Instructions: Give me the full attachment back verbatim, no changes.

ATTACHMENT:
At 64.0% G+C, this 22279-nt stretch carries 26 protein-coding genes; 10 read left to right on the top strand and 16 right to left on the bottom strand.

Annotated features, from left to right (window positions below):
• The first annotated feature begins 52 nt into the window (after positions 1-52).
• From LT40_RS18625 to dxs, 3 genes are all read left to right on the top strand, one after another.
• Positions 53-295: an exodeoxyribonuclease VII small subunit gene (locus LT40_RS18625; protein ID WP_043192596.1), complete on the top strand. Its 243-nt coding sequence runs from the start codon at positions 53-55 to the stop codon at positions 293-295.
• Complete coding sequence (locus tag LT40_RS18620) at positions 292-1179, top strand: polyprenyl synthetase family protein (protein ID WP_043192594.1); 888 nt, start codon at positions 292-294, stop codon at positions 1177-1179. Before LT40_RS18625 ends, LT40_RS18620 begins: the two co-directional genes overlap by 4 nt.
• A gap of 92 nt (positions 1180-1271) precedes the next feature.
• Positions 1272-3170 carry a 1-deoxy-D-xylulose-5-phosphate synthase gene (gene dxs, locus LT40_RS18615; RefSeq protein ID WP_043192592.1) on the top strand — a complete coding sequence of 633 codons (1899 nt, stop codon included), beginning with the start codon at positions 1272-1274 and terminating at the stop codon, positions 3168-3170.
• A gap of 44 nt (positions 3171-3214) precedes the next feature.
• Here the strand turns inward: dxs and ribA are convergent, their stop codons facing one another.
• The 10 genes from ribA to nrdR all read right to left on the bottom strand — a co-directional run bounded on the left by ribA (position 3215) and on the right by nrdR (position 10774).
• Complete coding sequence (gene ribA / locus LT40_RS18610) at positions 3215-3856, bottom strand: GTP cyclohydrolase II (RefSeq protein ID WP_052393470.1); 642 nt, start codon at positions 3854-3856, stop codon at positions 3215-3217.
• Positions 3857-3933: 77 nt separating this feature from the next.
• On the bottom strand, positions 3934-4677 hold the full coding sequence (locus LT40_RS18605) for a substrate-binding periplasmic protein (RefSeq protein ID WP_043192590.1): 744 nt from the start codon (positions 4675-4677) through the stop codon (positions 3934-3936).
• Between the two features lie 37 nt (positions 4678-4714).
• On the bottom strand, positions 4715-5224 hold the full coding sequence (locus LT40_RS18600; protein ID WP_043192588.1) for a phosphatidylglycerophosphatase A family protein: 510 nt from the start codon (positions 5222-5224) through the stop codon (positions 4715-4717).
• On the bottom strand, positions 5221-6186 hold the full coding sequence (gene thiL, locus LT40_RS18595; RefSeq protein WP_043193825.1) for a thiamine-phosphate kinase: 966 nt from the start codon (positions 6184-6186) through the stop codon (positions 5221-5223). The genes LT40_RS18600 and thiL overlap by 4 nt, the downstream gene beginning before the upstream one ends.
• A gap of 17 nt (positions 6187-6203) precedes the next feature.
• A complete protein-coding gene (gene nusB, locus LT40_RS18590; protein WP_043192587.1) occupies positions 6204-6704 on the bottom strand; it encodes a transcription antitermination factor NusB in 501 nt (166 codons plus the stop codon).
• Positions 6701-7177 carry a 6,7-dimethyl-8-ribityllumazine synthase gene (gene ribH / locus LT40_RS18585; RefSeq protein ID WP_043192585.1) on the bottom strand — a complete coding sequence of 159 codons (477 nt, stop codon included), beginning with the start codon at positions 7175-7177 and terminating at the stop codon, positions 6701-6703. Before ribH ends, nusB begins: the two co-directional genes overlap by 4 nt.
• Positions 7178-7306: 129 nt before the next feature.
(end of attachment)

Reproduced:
At 64.0% G+C, this 22279-nt stretch carries 26 protein-coding genes; 10 read left to right on the top strand and 16 right to left on the bottom strand.

Annotated features, from left to right (window positions below):
• The first annotated feature begins 52 nt into the window (after positions 1-52).
• From LT40_RS18625 to dxs, 3 genes are all read left to right on the top strand, one after another.
• Positions 53-295: an exodeoxyribonuclease VII small subunit gene (locus LT40_RS18625; protein ID WP_043192596.1), complete on the top strand. Its 243-nt coding sequence runs from the start codon at positions 53-55 to the stop codon at positions 293-295.
• Complete coding sequence (locus tag LT40_RS18620) at positions 292-1179, top strand: polyprenyl synthetase family protein (protein ID WP_043192594.1); 888 nt, start codon at positions 292-294, stop codon at positions 1177-1179. Before LT40_RS18625 ends, LT40_RS18620 begins: the two co-directional genes overlap by 4 nt.
• A gap of 92 nt (positions 1180-1271) precedes the next feature.
• Positions 1272-3170 carry a 1-deoxy-D-xylulose-5-phosphate synthase gene (gene dxs, locus LT40_RS18615; RefSeq protein ID WP_043192592.1) on the top strand — a complete coding sequence of 633 codons (1899 nt, stop codon included), beginning with the start codon at positions 1272-1274 and terminating at the stop codon, positions 3168-3170.
• A gap of 44 nt (positions 3171-3214) precedes the next feature.
• Here the strand turns inward: dxs and ribA are convergent, their stop codons facing one another.
• The 10 genes from ribA to nrdR all read right to left on the bottom strand — a co-directional run bounded on the left by ribA (position 3215) and on the right by nrdR (position 10774).
• Complete coding sequence (gene ribA / locus LT40_RS18610) at positions 3215-3856, bottom strand: GTP cyclohydrolase II (RefSeq protein ID WP_052393470.1); 642 nt, start codon at positions 3854-3856, stop codon at positions 3215-3217.
• Positions 3857-3933: 77 nt separating this feature from the next.
• On the bottom strand, positions 3934-4677 hold the full coding sequence (locus LT40_RS18605) for a substrate-binding periplasmic protein (RefSeq protein ID WP_043192590.1): 744 nt from the start codon (positions 4675-4677) through the stop codon (positions 3934-3936).
• Between the two features lie 37 nt (positions 4678-4714).
• On the bottom strand, positions 4715-5224 hold the full coding sequence (locus LT40_RS18600; protein ID WP_043192588.1) for a phosphatidylglycerophosphatase A family protein: 510 nt from the start codon (positions 5222-5224) through the stop codon (positions 4715-4717).
• On the bottom strand, positions 5221-6186 hold the full coding sequence (gene thiL, locus LT40_RS18595; RefSeq protein WP_043193825.1) for a thiamine-phosphate kinase: 966 nt from the start codon (positions 6184-6186) through the stop codon (positions 5221-5223). The genes LT40_RS18600 and thiL overlap by 4 nt, the downstream gene beginning before the upstream one ends.
• A gap of 17 nt (positions 6187-6203) precedes the next feature.
• A complete protein-coding gene (gene nusB, locus LT40_RS18590; protein WP_043192587.1) occupies positions 6204-6704 on the bottom strand; it encodes a transcription antitermination factor NusB in 501 nt (166 codons plus the stop codon).
• Positions 6701-7177 carry a 6,7-dimethyl-8-ribityllumazine synthase gene (gene ribH / locus LT40_RS18585; RefSeq protein ID WP_043192585.1) on the bottom strand — a complete coding sequence of 159 codons (477 nt, stop codon included), beginning with the start codon at positions 7175-7177 and terminating at the stop codon, positions 6701-6703. Before ribH ends, nusB begins: the two co-directional genes overlap by 4 nt.
• Positions 7178-7306: 129 nt before the next feature.